In kino you can import a directory of fragments of video, and Kino will quickly and automatically assemble them to a very compact SMIL file that you can play with Kino immediately. At this point you can edit the movie and most operation are instantaneous since it is just updating the timeline.
In Kdenlive/Openshot, importing the fragments is very slow and then you have to assemble them manually by dragging them to the tracks which is very slow and error prone if you have 50 fragments of 10s. Then doing a cut is very slow for no reason.
Also while kdenlive support AVCHD, there are no support for the metadata generated by the camera.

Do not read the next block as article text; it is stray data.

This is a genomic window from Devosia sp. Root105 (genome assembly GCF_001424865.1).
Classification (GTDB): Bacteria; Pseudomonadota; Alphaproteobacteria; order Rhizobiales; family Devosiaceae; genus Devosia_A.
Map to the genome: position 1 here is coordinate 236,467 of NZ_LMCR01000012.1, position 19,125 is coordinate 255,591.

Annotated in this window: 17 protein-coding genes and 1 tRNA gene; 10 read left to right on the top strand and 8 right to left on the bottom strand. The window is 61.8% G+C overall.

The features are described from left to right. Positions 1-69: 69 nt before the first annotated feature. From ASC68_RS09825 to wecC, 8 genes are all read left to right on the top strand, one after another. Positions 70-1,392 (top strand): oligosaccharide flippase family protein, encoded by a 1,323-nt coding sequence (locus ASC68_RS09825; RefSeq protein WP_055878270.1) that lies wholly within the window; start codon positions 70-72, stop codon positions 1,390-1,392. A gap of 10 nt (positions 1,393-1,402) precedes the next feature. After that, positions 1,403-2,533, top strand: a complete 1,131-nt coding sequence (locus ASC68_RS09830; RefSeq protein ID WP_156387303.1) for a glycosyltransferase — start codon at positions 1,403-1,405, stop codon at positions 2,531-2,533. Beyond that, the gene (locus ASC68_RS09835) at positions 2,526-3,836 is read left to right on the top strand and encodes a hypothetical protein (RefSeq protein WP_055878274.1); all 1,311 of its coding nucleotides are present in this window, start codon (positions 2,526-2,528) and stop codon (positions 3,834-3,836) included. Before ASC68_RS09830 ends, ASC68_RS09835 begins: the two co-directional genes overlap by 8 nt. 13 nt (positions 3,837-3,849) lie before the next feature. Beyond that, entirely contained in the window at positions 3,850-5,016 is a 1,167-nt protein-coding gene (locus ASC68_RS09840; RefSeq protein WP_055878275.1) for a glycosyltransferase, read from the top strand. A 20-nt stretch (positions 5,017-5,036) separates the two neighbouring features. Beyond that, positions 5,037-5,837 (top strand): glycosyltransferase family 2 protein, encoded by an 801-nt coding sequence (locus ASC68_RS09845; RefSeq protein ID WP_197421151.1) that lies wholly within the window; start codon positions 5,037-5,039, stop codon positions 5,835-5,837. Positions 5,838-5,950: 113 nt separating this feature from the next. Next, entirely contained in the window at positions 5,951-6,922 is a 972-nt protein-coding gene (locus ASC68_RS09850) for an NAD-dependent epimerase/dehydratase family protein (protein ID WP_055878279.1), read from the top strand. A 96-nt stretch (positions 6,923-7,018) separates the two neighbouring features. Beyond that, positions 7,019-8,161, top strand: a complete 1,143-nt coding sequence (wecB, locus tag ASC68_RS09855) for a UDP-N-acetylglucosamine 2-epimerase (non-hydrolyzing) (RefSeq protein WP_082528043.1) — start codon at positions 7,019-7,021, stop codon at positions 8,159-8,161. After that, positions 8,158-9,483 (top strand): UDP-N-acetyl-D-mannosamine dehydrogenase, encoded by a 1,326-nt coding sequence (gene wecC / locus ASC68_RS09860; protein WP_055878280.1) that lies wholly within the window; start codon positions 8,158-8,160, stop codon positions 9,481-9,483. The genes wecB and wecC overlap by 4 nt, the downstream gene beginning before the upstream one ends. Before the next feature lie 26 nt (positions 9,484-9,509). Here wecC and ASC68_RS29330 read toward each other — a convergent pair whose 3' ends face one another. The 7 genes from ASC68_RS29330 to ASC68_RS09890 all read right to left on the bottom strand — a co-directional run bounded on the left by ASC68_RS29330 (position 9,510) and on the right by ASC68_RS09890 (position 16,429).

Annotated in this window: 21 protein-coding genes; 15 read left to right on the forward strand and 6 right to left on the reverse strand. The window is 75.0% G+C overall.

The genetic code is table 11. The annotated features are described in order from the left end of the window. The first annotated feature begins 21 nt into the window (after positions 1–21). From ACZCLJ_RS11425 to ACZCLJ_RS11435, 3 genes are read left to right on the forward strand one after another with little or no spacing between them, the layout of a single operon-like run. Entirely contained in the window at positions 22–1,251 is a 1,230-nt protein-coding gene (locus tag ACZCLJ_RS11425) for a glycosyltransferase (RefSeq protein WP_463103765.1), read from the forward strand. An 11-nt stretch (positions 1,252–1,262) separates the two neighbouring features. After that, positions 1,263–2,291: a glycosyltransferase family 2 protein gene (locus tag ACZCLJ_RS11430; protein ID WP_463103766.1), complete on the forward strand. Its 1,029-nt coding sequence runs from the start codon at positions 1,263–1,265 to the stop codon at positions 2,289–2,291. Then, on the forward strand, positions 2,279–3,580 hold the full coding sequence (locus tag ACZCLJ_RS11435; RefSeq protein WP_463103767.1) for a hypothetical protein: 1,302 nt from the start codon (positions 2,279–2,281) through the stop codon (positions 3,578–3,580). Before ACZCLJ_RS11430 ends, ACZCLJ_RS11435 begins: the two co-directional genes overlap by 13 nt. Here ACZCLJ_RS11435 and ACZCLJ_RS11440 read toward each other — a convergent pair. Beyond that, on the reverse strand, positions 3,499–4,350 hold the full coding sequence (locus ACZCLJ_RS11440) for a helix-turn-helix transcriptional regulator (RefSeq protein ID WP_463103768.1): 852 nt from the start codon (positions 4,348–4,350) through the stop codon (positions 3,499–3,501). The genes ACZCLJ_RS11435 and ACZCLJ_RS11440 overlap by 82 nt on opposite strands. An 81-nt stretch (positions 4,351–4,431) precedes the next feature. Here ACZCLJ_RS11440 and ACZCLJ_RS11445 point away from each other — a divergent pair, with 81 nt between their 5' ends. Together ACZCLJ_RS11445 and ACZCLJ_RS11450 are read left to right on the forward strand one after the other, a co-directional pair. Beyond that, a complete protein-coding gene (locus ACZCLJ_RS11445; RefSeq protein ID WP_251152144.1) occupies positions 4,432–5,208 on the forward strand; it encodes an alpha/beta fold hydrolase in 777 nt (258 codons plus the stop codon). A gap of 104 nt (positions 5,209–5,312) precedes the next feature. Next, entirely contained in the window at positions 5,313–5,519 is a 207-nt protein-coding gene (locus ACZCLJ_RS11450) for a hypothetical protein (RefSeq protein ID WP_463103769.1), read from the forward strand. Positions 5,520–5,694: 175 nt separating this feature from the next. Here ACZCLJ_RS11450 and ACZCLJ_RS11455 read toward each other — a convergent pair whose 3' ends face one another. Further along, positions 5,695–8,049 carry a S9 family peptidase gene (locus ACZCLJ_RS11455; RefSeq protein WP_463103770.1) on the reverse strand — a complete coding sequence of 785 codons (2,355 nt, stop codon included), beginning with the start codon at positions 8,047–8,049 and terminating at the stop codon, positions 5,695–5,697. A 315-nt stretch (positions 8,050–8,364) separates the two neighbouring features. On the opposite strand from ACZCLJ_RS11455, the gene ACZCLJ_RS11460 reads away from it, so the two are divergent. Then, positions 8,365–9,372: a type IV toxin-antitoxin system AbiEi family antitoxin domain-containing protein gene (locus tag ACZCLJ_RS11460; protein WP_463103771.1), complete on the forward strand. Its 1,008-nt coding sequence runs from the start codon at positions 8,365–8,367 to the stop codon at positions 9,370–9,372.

I cannot help but feel Kdenlive/Openshot fall for the powerpoint effect: attract users with fancy effects to give a "professional" look while they are actually the hallmark of amateurish movie.
Kino by contrast lets the users focus on the footage.
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